You’ll Never Miss That Game Again


Remember when it used to be that if you
weren’t able to find a television to watch the big game, you
either had to record it — while walking around with your
eyes shut and your hands over your ears — or (gulp) catch
the highlights after? We don’t either.

If the technology boon of the past few years has done
anything, it’s given fans no excuse to miss the big game.
Virtually every major college and professional sport is
available through broadcast, online or mobile platforms.

Next week begins year two for Turner Sports in covering
the NCAA Men’s Basketball Tournament, in tandem
with longtime rightsholder CBS Sports. That means it’s
also year two of Turner’s involvement with the tourney’s
digital streaming component, “March Madness Live” (formerly
known as March Madness On Demand).


Aside from being available on a new platform — Android
users will now be able to catch every slam or gamewinning
shot, joining iPhone, iPad and online users — the
biggest differences are now the content must be authenticated
through a cable or satellite provider, or the user
must pay a $3.99 fee.

Matthew Hong, Turner Sports’ senior vice president and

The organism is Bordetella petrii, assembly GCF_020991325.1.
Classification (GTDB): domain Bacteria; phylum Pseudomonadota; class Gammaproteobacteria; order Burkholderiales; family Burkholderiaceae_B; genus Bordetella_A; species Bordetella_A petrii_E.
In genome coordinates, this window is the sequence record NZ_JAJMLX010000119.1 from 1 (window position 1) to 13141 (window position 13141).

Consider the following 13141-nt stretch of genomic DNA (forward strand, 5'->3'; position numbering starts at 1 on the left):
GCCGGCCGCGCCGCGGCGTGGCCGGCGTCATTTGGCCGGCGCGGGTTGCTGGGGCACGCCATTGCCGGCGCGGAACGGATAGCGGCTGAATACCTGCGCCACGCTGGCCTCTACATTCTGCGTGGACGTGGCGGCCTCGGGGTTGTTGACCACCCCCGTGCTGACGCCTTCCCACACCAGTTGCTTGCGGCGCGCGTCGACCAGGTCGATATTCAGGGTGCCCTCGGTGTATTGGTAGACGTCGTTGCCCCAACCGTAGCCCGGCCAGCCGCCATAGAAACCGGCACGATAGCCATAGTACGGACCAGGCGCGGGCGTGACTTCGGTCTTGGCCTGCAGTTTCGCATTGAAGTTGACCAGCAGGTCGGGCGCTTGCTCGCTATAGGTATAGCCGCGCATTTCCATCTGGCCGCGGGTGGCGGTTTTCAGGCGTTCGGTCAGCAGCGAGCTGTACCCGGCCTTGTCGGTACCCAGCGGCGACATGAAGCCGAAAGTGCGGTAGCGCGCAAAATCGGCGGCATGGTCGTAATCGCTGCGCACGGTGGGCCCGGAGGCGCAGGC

general manager of operations, isn’t worried about the cost
scaring anyone off . “We feel like there is an extremely high
amount of value,” he said.

Saying $3.99 for access to every game equates to mere
“pennies per game,” Hong also stressed the importance of
having a digital element in today’s sports world. “It’s the
way consumption habits are moving.”

Hong said the plan was always to have the product be
authenticated — he said that they discussed whether or
not to do it last year, before ultimately
deciding that consumers were not too
familiar with the concept.

“The television model evolved in a
huge way in 2011, and we grandfathered
the digital model for a year,” he said. “[In]
2012, we’re just having the digital model
match the television model.”

In 2011, March Madness On Demand
scored a 63% year-over-year jump in visitors
to 52 million, and a 17% rise to some
13.7 million hours of streamed video,
30% of which emanated from new free
iPhone and iPad applications.

Hong said that the “majority of cable and
satellite providers” have struck TV Everywhere
deals for the service, which will be